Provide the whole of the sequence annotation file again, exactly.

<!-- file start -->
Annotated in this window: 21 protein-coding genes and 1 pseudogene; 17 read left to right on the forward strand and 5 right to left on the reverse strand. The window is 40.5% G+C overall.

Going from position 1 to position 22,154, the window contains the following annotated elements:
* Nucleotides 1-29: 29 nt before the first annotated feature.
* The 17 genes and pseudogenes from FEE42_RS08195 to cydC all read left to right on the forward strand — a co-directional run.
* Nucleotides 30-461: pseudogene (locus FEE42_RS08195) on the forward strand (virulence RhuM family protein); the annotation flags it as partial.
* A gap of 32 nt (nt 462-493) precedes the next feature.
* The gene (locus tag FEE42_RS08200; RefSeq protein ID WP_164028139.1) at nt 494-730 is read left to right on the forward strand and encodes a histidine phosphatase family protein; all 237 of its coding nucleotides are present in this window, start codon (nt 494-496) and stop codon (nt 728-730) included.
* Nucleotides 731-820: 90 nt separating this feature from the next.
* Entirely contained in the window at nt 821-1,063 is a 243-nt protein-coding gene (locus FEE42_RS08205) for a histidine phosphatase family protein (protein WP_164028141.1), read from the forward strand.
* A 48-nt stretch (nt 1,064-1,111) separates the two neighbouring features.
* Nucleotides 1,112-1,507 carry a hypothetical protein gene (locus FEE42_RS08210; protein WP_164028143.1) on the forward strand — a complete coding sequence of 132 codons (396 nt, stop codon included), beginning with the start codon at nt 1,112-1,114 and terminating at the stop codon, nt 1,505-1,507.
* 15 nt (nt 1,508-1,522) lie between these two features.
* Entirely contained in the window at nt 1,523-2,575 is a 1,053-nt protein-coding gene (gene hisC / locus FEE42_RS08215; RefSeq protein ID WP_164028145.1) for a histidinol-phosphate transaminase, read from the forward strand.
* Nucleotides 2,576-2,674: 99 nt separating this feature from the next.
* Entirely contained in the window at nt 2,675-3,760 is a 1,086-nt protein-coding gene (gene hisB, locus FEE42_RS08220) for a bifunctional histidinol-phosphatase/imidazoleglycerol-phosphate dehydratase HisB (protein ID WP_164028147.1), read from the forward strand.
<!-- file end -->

Annotated in this window: 21 protein-coding genes and 1 pseudogene; 17 read left to right on the forward strand and 5 right to left on the reverse strand. The window is 40.5% G+C overall.

Going from position 1 to position 22,154, the window contains the following annotated elements:
* Nucleotides 1-29: 29 nt before the first annotated feature.
* The 17 genes and pseudogenes from FEE42_RS08195 to cydC all read left to right on the forward strand — a co-directional run.
* Nucleotides 30-461: pseudogene (locus FEE42_RS08195) on the forward strand (virulence RhuM family protein); the annotation flags it as partial.
* A gap of 32 nt (nt 462-493) precedes the next feature.
* The gene (locus tag FEE42_RS08200; RefSeq protein ID WP_164028139.1) at nt 494-730 is read left to right on the forward strand and encodes a histidine phosphatase family protein; all 237 of its coding nucleotides are present in this window, start codon (nt 494-496) and stop codon (nt 728-730) included.
* Nucleotides 731-820: 90 nt separating this feature from the next.
* Entirely contained in the window at nt 821-1,063 is a 243-nt protein-coding gene (locus FEE42_RS08205) for a histidine phosphatase family protein (protein WP_164028141.1), read from the forward strand.
* A 48-nt stretch (nt 1,064-1,111) separates the two neighbouring features.
* Nucleotides 1,112-1,507 carry a hypothetical protein gene (locus FEE42_RS08210; protein WP_164028143.1) on the forward strand — a complete coding sequence of 132 codons (396 nt, stop codon included), beginning with the start codon at nt 1,112-1,114 and terminating at the stop codon, nt 1,505-1,507.
* 15 nt (nt 1,508-1,522) lie between these two features.
* Entirely contained in the window at nt 1,523-2,575 is a 1,053-nt protein-coding gene (gene hisC / locus FEE42_RS08215; RefSeq protein ID WP_164028145.1) for a histidinol-phosphate transaminase, read from the forward strand.
* Nucleotides 2,576-2,674: 99 nt separating this feature from the next.
* Entirely contained in the window at nt 2,675-3,760 is a 1,086-nt protein-coding gene (gene hisB, locus FEE42_RS08220) for a bifunctional histidinol-phosphatase/imidazoleglycerol-phosphate dehydratase HisB (protein ID WP_164028147.1), read from the forward strand.